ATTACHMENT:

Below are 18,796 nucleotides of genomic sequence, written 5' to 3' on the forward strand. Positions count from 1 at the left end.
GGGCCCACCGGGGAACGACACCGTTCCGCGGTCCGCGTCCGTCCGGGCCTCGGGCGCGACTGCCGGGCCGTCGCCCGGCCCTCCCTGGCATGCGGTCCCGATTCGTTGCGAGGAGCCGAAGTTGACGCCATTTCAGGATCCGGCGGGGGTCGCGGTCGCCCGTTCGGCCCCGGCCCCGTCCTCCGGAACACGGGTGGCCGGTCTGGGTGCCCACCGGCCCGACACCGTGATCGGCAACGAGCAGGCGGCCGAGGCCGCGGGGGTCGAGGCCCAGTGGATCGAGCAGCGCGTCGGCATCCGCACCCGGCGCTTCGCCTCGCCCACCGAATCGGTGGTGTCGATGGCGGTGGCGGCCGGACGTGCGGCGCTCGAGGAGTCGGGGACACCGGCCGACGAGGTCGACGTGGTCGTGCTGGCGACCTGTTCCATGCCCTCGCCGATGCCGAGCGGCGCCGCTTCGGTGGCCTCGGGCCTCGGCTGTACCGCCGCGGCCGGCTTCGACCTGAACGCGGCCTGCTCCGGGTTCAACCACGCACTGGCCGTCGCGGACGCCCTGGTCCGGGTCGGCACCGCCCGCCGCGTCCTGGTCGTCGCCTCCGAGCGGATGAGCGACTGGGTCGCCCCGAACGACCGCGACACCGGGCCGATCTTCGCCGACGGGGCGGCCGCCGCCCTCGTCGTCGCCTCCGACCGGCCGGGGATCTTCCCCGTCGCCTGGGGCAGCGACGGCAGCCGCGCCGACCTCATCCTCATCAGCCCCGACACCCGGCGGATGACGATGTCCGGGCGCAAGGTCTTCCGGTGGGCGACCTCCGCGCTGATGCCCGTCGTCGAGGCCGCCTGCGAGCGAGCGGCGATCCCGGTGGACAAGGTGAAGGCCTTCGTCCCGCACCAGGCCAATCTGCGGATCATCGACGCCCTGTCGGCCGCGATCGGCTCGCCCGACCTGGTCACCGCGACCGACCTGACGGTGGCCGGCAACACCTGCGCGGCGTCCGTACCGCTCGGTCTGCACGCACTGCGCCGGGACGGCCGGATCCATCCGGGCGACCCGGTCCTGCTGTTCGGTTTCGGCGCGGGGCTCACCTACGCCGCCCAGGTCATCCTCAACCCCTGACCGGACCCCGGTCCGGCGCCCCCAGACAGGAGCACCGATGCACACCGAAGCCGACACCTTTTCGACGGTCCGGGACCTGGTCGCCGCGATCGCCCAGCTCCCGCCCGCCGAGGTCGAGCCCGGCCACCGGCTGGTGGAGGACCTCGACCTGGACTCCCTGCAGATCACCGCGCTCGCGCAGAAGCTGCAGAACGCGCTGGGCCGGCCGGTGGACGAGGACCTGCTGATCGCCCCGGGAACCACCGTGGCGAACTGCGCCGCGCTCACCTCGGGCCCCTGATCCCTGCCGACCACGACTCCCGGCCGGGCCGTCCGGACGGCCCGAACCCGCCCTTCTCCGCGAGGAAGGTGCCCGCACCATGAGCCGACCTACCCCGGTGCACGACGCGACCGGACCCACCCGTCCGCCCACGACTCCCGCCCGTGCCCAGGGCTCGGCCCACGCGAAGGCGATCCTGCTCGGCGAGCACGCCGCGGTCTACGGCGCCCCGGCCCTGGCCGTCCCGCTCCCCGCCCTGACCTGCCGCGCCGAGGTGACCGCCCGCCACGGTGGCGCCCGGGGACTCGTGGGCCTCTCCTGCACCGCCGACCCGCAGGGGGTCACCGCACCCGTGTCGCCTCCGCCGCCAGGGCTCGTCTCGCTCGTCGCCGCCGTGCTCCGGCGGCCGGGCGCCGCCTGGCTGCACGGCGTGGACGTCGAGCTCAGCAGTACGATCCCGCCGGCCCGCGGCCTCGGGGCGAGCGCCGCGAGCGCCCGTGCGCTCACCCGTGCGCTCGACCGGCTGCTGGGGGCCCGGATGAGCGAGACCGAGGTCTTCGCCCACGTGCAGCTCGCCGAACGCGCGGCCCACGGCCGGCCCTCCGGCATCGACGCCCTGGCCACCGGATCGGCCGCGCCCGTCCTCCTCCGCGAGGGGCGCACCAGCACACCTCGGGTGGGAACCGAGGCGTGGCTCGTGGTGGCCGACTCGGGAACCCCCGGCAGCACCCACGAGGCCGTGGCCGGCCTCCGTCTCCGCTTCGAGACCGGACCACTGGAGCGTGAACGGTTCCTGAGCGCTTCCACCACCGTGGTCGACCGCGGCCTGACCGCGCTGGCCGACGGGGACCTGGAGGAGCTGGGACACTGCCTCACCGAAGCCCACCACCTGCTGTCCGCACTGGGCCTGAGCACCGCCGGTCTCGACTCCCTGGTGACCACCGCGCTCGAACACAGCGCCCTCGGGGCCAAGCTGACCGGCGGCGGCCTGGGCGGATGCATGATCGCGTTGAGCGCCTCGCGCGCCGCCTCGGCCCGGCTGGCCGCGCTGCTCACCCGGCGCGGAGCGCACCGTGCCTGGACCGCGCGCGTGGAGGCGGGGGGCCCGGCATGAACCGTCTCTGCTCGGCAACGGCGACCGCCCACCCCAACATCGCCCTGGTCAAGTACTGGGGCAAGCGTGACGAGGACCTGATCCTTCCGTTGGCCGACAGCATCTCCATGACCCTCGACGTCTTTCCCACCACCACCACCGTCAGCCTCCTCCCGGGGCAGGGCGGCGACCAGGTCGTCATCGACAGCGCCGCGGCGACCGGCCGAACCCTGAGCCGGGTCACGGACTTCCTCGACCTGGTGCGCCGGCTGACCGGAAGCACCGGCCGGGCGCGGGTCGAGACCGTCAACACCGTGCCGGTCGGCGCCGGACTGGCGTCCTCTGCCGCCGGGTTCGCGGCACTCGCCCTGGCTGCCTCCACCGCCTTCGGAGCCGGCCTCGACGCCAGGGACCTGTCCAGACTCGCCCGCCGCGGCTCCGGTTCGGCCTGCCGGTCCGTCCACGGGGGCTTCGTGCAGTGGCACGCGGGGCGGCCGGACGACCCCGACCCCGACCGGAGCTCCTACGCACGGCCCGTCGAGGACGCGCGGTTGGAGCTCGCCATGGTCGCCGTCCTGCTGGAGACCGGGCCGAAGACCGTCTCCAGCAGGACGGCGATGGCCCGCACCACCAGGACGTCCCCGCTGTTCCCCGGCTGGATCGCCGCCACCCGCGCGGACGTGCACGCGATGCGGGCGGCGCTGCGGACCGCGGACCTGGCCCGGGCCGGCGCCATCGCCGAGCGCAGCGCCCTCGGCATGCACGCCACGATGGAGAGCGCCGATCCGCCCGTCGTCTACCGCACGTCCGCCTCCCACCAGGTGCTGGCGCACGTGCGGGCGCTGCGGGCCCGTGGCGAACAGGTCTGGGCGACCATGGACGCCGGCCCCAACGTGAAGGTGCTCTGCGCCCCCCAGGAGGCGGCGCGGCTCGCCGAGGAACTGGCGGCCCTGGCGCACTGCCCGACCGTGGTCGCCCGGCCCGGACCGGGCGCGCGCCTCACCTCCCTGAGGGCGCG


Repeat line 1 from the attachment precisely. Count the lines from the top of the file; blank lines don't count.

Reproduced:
Below are 18,796 nucleotides of genomic sequence, written 5' to 3' on the forward strand. Positions count from 1 at the left end.